Consultation begins on new biosecurity protection levy

Sheep Central, August 23, 2023

CONSULTATION on Australia’s new biosecurity protection levy to be implemented from 1 July 2024 has been opened by the Federal Government.

​The Department of Agriculture, Fisheries and Forestry has opened consultation to help shape the way the new biosecurity protection levy will be applied.

​DAFF said the 2023-24 Federal Budget delivered sustainable funding to Australia’s critical biosecurity system.

This included $1.03 billion over the next four years, and an ongoing $267 million per year after that, introducing a long-term funding commitment that removes the challenge created by a history of short-term terminating programs.

​On 1 July, the government also uplifted cost recovery fees and charges to address rising system costs and ensure that risk creators are paying their fair share.

​As part of the next stages of the sustainable funding reforms, the government announced a new biosecurity protection levy as a mechanism for producers, as major beneficiaries of biosecurity controls, to contribute to this long-term commitment.

​The proposed levy would start from 1 July 2024 and is intended to collect around $50 million per year. It is intended the levy rate contribution for producers will be equivalent to 10 percent of 2020-21 agricultural levy rates, or another comparable metric, where such levies were not in place.

Click here to read the biosecurity protection levy consultation paper and register here to provide feedback via the survey.

To make a submission producers should read the consultation paper and submit feedback via the survey or upload a document, or both. Submissions close AEST 4pm, 6 October 2023.

Key questions raised in the levy consultation paper as a guide include:

1) How should a producer be defined for the purposes of the Biosecurity Protection Levy?

  1. a) Are definitions from existing levies legislation appropriate (see levies related legislation)?
  2. b) If your submission relates to a commodity that is not subject to existing agricultural levies, how would you define a producer for that commodity?

2) What should the levy rate look like for the commodities of interest to you, noting that:

  1. a) the Biosecurity Protection Levy is intended to be 10 per cent of the 2020-21 statutory agricultural levy and charge rates collected.
  2. b) some commodities are not subject to agricultural levies.

3) Should any thresholds and/or exemptions be considered?

4) How should Biosecurity Protection Levy collection arrangements and mechanisms be implemented for your commodity of interest?

  1. a) How should the levy be collected?
  2. b) How regularly should the Biosecurity Protection Levy be paid?
  3. i) If paid annually, should it be paid at the end of each financial year or calendar year?
  4. c) Are there other options to reduce administrative burden and/or harmonise with existing levy and charge arrangements?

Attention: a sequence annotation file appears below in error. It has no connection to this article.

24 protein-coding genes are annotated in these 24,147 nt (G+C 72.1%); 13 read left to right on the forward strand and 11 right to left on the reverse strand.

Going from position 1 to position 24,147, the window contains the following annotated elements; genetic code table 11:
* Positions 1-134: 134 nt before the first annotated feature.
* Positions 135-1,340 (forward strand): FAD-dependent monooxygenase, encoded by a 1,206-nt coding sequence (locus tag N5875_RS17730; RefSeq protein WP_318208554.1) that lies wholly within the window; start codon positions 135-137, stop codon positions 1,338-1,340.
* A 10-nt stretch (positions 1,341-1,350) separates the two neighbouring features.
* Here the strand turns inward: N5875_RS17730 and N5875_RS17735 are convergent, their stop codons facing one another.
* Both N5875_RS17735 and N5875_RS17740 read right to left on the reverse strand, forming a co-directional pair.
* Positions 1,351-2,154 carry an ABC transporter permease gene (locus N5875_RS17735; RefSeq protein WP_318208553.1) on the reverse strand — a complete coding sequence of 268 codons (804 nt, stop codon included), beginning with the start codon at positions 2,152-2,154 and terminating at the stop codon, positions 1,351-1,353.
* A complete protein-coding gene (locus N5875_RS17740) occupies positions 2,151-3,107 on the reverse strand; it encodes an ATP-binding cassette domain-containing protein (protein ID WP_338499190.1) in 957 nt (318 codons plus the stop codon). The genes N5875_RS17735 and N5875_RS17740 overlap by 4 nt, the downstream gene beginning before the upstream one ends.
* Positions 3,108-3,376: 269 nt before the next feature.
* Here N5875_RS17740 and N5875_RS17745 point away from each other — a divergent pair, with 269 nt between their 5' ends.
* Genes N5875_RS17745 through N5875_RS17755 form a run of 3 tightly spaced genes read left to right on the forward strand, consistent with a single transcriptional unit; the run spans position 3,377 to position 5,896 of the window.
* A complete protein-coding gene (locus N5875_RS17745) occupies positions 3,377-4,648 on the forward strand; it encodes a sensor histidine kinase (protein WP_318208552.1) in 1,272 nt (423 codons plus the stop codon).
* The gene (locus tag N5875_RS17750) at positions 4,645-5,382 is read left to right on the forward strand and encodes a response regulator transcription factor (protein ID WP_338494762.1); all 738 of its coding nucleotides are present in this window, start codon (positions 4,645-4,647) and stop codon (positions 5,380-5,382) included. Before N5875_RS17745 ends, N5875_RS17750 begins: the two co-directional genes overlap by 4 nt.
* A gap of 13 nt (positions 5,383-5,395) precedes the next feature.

5) What information would be important to you to have confidence the levy is proportionate to biosecurity system benefits?

Deputy Secretary of Biosecurity and Compliance Dr Chris Locke said the funding mechanism was to be designed in keeping with the shared responsibility approach of this year’s Budget – ensuring both those who create risk and those who receive significant benefits make reasonable contributions.

​“The amount producers are being asked to contribute is equivalent to 6pc of Commonwealth biosecurity funding in 2024–25,” Dr Locke said.

​“By comparison, importers will contribute around 48pc and the taxpayer will contribute around 44pc.

​“We want to make sure that biosecurity protection levy arrangements are practical, and that implementation and administration costs are as low as possible for all parties,” he said.

​“I encourage those with an interest in the biosecurity protection levy to get involved in the consultation.”

​Visit the biosecurity protection levy consultation website for more information and to have your say by 6 October 2023.

​Dr Locke said the government was asking those who benefit the most from strong biosecurity protection to make additional contributions.

​“And by sharing cost recovery arrangements across several areas, we’re minimising its impact.

​“From 1 July this year, the government increased cost recovery for delivering biosecurity activities for risk creators and importers, representing an average price increase of 28pc across biosecurity fees and charges,” he said.

​“Those services are now fully cost recovered for the first time since 2015.

​“The government has also committed to introduce a new cost recovery arrangement to be applied to low-value goods imported into Australia by sea or air, because up until now, taxpayers have been paying for biosecurity clearance activity on imported goods below $1000,” he said.

​“It will also be increasing the international passenger movement charge from $60 to $70 to help fund the cost of screening passengers for biosecurity risk at the airports.”

​More information is available at Sustainable funding to strengthen biosecurity.


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